Two primary requirements for a kitchen floor are moisture resistance and durability. Resilient flooring, ceramic tile, and properly sealed hardwood or masonry are all good candidates. Resilient flooring is the simplest (and usually the least expensive) of the four to install; the other three are trickier. Tinted concrete is also catching on in high-tech sur-roundings. And don't rule out carpeting, especially the newer stain-resistant industrial versions.

Planning checkpoints
Confused by the array of flooring types available today? For help, study the flooring comparison. It's also a good idea to visit flooring suppliers and home centers; most dealers are happy to provide samples.

Beyond aesthetic considerations, you need to weigh the physical characteristics of flooring materials. Kitchen floors take a lot of wear and tear. Is your choice water resistant, durable, and easy to maintain? Is it hard to walk on, noisy, or slippery?

What about subflooring?
Don't make any final flooring decision until you know the kind of subfloor your new flooring will require.

With proper preparation, a concrete slab can serve as a base for almost any type of flooring. Other subfloors are more flexible and not suitable for rigid materials such as masonry and ceramic tile unless they are built up with extra underlayment or floor framing. But too many layers underfoot can make the new kitchen floor awkwardly higher than surrounding rooms. If in doubt, check with a building professional or a flooring dealer.

Comparing Floors

Resilient
Advantages. Generally made from solid vinyl or polyurethane, resilients are flexible, moisture and stain resistant, easy to install, and simple to maintain. Another advantage is the seemingly endless variety of colors, textures, patterns, and styles available. Tiles can be mixed to form custom patterns or provide color accents. Old-fashioned linoleum and cork are back as premium-grade materials.

Sheets run up to 12 feet wide, eliminating the need for seaming in many kitchens; tiles are generally 12 inches square. Vinyl and rubber are comfortable to walk on. Prices are generally modest, but you'll pay more for custom tiles or imported products. A polyurethane finish may eliminate the need for waxing.

Disadvantages. Resilients are relatively soft, making them vulnerable to dents and tears, though such damage can often be repaired. Tiles may collect moisture between seams if improperly installed. Some vinyl still comes with a photographically applied pattern, but most is inlaid; the latter is more expensive but wears much better.

Ceramic tile
Advantages. Made from hard-fired slabs of clay, ceramic tile is available in hundreds of patterns, colors, shapes, and finishes. Its durability and easy upkeep are definite advantages.

Tiles are usually classified as quarry tile, commonly unglazed (unfinished) red-clay tiles that are rough and water resistant; terra-cotta, unglazed tiles in earth-tone shades; porcelain pavers, rugged tiles in stone-like shades and textures; and glazed floor tile, available in glossy, matte, or textured finishes and in many colors.

Floor tiles run the gamut of widths, lengths, and thicknesses -- 8-inch and 12-inch squares are most plentiful. Costs range from inexpensive to moderate; in general, porcelain is most expensive. Purer clays fired at higher temperature are generally costlier but better wearing.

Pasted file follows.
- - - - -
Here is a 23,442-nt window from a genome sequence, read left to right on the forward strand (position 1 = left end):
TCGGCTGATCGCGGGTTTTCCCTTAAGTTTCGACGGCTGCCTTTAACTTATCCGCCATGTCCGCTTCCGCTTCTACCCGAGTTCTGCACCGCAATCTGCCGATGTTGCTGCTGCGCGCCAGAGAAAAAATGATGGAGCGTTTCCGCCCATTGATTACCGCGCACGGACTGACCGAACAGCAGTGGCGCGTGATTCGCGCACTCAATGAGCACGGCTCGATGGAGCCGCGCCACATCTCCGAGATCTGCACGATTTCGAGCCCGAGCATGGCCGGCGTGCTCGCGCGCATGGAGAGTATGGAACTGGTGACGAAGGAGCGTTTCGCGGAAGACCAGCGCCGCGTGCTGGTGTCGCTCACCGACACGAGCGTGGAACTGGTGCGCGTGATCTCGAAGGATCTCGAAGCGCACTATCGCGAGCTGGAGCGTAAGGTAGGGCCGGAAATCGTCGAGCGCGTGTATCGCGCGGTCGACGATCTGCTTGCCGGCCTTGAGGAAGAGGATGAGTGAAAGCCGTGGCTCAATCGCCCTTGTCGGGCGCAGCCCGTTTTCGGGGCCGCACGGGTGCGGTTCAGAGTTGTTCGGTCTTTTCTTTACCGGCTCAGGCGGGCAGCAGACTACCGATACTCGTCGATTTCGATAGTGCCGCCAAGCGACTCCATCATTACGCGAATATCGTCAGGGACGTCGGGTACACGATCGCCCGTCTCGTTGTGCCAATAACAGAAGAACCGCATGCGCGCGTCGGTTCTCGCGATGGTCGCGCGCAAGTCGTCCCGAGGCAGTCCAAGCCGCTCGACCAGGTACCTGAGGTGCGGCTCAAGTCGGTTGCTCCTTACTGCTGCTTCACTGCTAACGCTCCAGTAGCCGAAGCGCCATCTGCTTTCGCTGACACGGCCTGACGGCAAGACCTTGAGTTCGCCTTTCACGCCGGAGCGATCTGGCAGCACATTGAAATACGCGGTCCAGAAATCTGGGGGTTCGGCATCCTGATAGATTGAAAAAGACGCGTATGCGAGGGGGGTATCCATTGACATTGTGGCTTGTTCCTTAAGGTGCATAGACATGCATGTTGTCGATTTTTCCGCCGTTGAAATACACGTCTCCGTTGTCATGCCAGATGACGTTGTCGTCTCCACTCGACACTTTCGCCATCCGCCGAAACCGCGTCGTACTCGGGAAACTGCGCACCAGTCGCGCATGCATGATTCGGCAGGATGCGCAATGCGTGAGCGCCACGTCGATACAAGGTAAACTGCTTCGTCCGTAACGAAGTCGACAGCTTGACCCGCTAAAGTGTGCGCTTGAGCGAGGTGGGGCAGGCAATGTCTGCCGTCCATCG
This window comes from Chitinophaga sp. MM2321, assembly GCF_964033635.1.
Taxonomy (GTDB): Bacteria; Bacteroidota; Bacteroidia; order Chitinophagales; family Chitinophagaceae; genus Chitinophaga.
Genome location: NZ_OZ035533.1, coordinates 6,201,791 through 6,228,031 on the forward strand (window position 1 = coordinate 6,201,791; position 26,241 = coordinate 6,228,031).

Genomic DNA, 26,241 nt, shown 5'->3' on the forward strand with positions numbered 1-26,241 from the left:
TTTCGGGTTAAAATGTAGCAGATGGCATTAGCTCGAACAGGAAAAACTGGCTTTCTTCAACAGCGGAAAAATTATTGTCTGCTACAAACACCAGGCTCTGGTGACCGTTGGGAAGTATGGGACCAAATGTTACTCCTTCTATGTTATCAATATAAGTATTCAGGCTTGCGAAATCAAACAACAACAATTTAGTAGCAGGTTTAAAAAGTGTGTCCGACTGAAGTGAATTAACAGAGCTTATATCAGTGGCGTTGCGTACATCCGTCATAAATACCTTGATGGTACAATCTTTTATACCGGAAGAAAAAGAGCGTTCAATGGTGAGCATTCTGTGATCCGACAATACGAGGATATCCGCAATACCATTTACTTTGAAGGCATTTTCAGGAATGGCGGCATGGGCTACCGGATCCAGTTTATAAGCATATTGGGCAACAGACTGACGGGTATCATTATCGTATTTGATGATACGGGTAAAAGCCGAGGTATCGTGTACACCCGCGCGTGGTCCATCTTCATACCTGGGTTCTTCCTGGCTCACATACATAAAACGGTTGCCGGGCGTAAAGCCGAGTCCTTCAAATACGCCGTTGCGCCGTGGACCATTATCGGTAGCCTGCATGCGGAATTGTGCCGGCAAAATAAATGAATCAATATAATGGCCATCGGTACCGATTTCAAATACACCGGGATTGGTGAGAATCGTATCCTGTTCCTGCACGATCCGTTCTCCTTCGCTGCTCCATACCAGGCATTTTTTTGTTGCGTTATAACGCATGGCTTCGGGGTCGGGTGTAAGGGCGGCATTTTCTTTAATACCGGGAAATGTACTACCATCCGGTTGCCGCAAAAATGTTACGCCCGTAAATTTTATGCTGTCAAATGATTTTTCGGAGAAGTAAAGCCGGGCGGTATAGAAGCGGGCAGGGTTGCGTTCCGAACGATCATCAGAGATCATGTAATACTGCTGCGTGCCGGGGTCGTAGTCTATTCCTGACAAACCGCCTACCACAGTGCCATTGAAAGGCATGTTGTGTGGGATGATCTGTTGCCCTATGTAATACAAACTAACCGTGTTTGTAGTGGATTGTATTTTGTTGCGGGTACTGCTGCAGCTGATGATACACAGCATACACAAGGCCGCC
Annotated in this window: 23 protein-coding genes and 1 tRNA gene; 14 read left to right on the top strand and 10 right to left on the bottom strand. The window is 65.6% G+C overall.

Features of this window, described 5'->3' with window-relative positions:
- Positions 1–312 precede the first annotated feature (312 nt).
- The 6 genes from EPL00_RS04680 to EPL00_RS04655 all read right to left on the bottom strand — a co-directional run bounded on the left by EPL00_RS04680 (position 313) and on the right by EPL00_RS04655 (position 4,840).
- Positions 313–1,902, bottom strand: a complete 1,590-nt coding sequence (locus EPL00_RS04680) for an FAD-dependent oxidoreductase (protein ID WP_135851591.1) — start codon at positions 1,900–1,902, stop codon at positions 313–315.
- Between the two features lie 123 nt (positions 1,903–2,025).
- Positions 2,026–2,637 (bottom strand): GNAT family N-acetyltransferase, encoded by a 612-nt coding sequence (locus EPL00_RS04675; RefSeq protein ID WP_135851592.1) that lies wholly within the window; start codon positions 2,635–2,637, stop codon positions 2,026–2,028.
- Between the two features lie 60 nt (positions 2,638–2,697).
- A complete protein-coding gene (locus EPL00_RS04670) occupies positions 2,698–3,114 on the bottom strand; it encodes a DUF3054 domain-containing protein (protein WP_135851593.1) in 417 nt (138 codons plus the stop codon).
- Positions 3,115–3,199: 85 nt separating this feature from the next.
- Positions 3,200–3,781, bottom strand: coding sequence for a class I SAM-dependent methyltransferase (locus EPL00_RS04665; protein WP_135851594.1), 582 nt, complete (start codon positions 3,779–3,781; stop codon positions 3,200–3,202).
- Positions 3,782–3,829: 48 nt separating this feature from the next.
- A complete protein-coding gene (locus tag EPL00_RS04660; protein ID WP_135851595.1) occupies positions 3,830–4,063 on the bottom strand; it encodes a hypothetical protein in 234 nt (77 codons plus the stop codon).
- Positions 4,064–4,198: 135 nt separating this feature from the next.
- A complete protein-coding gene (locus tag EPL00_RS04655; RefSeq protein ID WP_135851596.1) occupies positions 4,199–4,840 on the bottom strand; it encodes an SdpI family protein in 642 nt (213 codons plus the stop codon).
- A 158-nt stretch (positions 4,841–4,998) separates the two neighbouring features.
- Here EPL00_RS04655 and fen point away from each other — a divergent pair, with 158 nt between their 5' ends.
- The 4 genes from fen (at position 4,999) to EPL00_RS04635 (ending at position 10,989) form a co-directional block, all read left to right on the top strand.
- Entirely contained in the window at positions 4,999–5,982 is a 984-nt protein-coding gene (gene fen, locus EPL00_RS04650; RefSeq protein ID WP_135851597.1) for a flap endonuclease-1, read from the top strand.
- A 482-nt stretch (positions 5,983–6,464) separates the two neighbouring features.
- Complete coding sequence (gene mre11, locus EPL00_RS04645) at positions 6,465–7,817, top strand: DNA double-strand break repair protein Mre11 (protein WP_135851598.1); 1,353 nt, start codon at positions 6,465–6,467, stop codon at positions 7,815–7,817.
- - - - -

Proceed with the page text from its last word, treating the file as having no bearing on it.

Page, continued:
Disadvantages. Tile can be cold, noisy, and, if glazed, slippery underfoot. Porous tiles will stain and harbor bacteria unless properly sealed. Grout spaces can be tough to keep clean, though mildew-resistant or epoxy grout definitely helps.

Hardwood
Advantages. A classic hardwood floor creates a warm decor, feels good underfoot, and can be refinished. Oak is most common, with maple, birch, and other species also available.

The three basic types are narrow strips in random lengths; planks in various widths and random lengths; and wood tiles, laid in blocks or squares. Wood flooring may be factory-prefinished or unfinished, to be sanded and finished in place. "Floating" floor systems have several veneered strips atop each backing board. In addition, you'll now find "planks" and "tiles" of high-pressure plastic laminate that look surprisingly like the real thing.

Disadvantages. Moisture damage and inadequate floor substructure are two bugaboos. Maintenance is another issue; some surfaces can be mopped or waxed, some cannot. Bleaching and some staining processes may wear unevenly and are difficult to repair. Cost is moderate to high, depending on wood species, grade, and finish.

Stone
Advantages. Natural stone (such as slate, flagstone, marble, granite, and limestone) has been used as flooring for centuries. Today, its use is even more practical, thanks to the development of efficient sealers and surfacing techniques. Stone can be used in its natural shape -- known as flagstone -- or cut into rectangular blocks or more formal tiles. Generally, pieces are butted tightly together; irregular flagstones require wider grout joints.

Disadvantages. The cost of masonry flooring can be quite high, though recent diamond-saw technology has lowered it considerably. Moreover, the weight of the materials requires a very strong, well-supported subfloor. Some stone is cold and slippery underfoot, though new honed and etched surfaces are safer, subtler alternatives to polished surfaces. Certain stones, such as marble and limestone, absorb stains and dirt readily. Careful sealing is a must.

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Ideas for Great Kitchens



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